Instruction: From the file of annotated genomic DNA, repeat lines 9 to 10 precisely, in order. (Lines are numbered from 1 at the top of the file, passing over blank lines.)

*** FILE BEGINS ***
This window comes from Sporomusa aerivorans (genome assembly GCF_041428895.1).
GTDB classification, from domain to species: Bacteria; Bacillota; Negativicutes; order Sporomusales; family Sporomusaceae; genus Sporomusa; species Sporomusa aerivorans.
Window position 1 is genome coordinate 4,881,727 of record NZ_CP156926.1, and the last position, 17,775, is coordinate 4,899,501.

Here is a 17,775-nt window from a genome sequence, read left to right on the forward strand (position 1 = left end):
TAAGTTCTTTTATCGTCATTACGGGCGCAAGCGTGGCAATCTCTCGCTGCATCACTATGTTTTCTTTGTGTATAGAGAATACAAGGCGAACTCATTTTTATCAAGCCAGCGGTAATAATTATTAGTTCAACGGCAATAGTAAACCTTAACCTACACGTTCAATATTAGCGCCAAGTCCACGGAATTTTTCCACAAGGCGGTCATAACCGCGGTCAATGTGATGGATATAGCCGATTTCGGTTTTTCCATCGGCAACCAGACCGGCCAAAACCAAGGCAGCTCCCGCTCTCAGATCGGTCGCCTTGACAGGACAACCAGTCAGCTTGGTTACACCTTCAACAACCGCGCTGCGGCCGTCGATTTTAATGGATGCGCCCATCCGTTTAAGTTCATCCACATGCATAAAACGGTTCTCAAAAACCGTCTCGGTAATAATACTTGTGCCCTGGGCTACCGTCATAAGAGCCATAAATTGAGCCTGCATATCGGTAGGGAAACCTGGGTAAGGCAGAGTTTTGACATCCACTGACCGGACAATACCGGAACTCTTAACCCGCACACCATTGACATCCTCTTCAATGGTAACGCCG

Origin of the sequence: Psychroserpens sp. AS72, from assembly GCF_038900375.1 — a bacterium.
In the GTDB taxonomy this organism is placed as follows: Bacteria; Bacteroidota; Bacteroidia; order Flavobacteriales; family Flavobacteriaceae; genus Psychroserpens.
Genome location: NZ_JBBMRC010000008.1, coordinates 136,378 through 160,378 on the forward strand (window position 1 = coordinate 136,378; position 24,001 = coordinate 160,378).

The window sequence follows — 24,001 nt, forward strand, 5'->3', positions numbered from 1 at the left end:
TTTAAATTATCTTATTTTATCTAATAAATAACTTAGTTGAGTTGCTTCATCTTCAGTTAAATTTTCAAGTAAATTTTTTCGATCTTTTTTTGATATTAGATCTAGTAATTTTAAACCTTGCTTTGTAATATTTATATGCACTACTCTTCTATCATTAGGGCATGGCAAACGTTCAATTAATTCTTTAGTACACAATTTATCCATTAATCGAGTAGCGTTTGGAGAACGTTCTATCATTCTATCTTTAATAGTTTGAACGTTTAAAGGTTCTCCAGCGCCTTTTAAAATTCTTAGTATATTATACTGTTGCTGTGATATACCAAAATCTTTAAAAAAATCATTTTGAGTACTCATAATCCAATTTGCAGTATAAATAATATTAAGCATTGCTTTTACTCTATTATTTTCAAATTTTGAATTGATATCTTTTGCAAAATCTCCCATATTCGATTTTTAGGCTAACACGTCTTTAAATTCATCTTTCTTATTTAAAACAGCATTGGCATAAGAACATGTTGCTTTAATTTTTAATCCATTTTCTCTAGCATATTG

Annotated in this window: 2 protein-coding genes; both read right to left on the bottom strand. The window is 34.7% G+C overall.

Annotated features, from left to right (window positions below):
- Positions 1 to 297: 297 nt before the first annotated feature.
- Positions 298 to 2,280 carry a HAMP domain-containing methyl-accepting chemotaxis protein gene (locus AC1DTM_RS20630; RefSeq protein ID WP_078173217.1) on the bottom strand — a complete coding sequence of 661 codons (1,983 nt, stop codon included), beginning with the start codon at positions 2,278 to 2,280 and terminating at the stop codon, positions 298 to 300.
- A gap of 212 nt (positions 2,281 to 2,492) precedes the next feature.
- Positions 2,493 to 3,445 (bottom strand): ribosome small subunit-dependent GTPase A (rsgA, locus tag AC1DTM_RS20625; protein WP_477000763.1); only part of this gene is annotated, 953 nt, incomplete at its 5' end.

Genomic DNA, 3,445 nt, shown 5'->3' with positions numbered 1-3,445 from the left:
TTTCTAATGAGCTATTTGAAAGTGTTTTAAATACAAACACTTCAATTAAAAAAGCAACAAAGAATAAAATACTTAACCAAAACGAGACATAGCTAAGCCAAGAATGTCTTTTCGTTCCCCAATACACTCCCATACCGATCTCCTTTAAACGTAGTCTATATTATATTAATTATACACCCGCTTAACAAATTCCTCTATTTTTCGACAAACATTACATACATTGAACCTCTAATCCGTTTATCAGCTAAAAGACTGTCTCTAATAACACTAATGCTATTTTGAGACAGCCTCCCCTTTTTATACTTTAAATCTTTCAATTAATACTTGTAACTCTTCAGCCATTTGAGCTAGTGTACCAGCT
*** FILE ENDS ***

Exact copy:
The window sequence follows — 24,001 nt, forward strand, 5'->3', positions numbered from 1 at the left end:
TTTAAATTATCTTATTTTATCTAATAAATAACTTAGTTGAGTTGCTTCATCTTCAGTTAAATTTTCAAGTAAATTTTTTCGATCTTTTTTTGATATTAGATCTAGTAATTTTAAACCTTGCTTTGTAATATTTATATGCACTACTCTTCTATCATTAGGGCATGGCAAACGTTCAATTAATTCTTTAGTACACAATTTATCCATTAATCGAGTAGCGTTTGGAGAACGTTCTATCATTCTATCTTTAATAGTTTGAACGTTTAAAGGTTCTCCAGCGCCTTTTAAAATTCTTAGTATATTATACTGTTGCTGTGATATACCAAAATCTTTAAAAAAATCATTTTGAGTACTCATAATCCAATTTGCAGTATAAATAATATTAAGCATTGCTTTTACTCTATTATTTTCAAATTTTGAATTGATATCTTTTGCAAAATCTCCCATATTCGATTTTTAGGCTAACACGTCTTTAAATTCATCTTTCTTATTTAAAACAGCATTGGCATAAGAACATGTTGCTTTAATTTTTAATCCATTTTCTCTAGCATATTG